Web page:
“The price almost always has to be lower,” when you ask buyers to waive inspection, confirms Gluff. She advises sellers who want to sell “as is” with no inspection to lower their listing price at least $10,000 to start. McCorkel’s experiences echo Gluff’s: he recently beat out $200,000 asking price offers on an as is home by offering $190,000 and waiving the inspection contingency.
Be honest if you’re selling damaged goods
Just because you’re selling a home “as is” without an inspection doesn’t mean you can play fast and loose with the property disclosure. A thorough seller’s disclosure is “absolutely a requirement,” says Gluff, unless it’s an estate sale.
If you fail to disclose known material defects, you open yourself up to legal action from an unhappy buyer down the line. The International Association of Certified Home Inspectors defines material defects as: “a specific issue with a system or component of a residential property that may have a significant, adverse impact on the value of the property, or that poses an unreasonable risk to people.”
If you mislead the condition of a feature in your home, forget to mention a defect, or attempt to hide a defect, the buyer can sue you in the future for the cost of repair or replacement.
While your “as is” sale with no inspection might have less sructiny on the buyer’s side, you’re still legally obligated to accurately fill out your state’s disclosure form.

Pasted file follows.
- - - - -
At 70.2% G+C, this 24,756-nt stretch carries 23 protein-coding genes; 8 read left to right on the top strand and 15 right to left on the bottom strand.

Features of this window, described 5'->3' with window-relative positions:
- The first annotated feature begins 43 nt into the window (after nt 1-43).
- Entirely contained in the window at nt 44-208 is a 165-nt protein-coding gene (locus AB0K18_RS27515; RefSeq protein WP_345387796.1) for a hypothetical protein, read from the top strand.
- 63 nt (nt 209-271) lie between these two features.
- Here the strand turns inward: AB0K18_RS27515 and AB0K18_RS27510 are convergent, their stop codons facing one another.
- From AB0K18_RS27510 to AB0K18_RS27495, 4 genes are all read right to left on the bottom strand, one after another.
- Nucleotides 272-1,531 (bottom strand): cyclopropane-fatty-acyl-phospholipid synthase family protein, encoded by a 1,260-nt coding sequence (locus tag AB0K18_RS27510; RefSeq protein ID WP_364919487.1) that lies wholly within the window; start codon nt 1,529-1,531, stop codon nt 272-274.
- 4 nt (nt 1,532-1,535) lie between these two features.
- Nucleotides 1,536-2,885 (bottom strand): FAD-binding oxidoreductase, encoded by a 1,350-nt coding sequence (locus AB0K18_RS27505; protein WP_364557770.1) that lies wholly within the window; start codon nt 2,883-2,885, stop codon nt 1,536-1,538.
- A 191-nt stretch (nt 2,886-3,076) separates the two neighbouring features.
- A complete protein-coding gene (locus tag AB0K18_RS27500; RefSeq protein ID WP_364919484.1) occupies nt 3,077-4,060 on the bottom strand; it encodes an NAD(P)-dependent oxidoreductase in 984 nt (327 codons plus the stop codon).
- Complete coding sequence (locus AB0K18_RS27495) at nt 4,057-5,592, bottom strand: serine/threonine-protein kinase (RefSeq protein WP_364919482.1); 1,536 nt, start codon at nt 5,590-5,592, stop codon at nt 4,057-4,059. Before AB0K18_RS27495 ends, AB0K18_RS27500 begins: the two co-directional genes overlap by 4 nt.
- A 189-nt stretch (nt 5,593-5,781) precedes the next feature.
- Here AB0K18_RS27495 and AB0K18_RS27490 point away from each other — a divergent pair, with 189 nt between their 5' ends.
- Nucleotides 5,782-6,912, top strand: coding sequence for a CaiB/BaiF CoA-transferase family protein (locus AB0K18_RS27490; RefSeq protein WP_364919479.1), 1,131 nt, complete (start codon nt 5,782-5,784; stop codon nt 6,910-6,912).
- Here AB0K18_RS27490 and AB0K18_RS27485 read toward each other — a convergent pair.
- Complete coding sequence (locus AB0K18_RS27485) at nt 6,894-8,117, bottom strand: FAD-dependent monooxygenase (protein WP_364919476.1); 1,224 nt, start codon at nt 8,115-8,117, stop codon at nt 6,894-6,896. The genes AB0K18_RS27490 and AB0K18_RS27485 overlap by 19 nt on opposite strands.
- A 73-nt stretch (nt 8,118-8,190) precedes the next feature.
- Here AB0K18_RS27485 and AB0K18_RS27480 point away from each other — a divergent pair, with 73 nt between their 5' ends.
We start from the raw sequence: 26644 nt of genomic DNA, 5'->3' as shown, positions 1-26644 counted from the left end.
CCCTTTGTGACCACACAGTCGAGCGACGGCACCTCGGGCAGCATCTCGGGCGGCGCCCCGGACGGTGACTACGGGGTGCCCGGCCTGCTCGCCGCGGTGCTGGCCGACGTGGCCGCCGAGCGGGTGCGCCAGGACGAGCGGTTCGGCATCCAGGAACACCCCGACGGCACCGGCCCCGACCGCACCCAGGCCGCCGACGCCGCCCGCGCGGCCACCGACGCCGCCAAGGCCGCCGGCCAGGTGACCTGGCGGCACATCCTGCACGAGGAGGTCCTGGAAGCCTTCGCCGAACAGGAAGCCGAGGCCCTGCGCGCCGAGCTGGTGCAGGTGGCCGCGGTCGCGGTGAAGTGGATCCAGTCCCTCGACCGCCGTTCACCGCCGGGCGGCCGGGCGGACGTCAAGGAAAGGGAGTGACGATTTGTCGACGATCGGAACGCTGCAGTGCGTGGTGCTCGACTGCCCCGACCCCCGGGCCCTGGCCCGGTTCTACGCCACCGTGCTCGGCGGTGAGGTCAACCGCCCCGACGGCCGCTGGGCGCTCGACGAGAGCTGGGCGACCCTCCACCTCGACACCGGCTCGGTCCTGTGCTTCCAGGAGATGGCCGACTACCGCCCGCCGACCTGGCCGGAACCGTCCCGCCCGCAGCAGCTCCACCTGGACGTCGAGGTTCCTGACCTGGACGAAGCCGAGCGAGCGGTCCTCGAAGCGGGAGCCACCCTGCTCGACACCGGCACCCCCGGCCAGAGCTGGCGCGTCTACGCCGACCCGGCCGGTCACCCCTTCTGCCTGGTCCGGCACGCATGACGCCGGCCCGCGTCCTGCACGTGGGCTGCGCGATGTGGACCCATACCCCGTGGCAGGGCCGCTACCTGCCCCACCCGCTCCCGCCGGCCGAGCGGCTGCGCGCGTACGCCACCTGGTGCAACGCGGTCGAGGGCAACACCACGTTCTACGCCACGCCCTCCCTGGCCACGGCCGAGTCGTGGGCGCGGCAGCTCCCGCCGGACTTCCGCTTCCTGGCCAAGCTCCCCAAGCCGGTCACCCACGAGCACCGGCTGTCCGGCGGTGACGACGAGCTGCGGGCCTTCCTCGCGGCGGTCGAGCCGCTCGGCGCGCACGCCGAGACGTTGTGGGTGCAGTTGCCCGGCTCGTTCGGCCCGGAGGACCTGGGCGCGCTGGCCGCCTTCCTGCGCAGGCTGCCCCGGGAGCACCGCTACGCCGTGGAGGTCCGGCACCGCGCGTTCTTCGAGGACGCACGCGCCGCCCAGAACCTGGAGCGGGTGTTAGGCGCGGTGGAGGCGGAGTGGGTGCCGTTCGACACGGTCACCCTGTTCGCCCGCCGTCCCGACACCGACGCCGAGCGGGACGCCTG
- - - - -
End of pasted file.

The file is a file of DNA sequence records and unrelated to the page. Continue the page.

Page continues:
Consider a pre-listing inspection for transparent pricing
You can lower the perceived risk for the buyer by conducting a pre-listing inspection. And according to Gluff, this is a pretty common strategy. Some sellers use the pre-listing inspection to get ahead of repairs and preemptively make small fixes to improve the property before listing it. However, a pre-listing inspection can also benefit a seller who wants to sell “as is” without an inspection contingency.
The pre-listing inspection also gives the seller an opportunity to set up clear and transparent pricing on the property. With all the issues out in the open, the sale will usually move faster. “We’ll sell it ‘as is’ with no problem without discounting the price because it’s all out there,” explains Gluff. “The buyer can look at the whole report.”
Should you sell ‘as is’ — no inspection?
Before you go commit to selling your home “as is,” Gluff recommends crunching some numbers on necessary repairs. In her experience, many sellers who say they want to sell their home “as is” don’t realize that the label automatically creates a stigma around the property. “There’s a connection with selling ‘as is’ for buyers; they think something’s wrong with the home,” says Gluff. “If it’ll only cost the sellers $1,500 to fix what needs to be fixed, just do it.”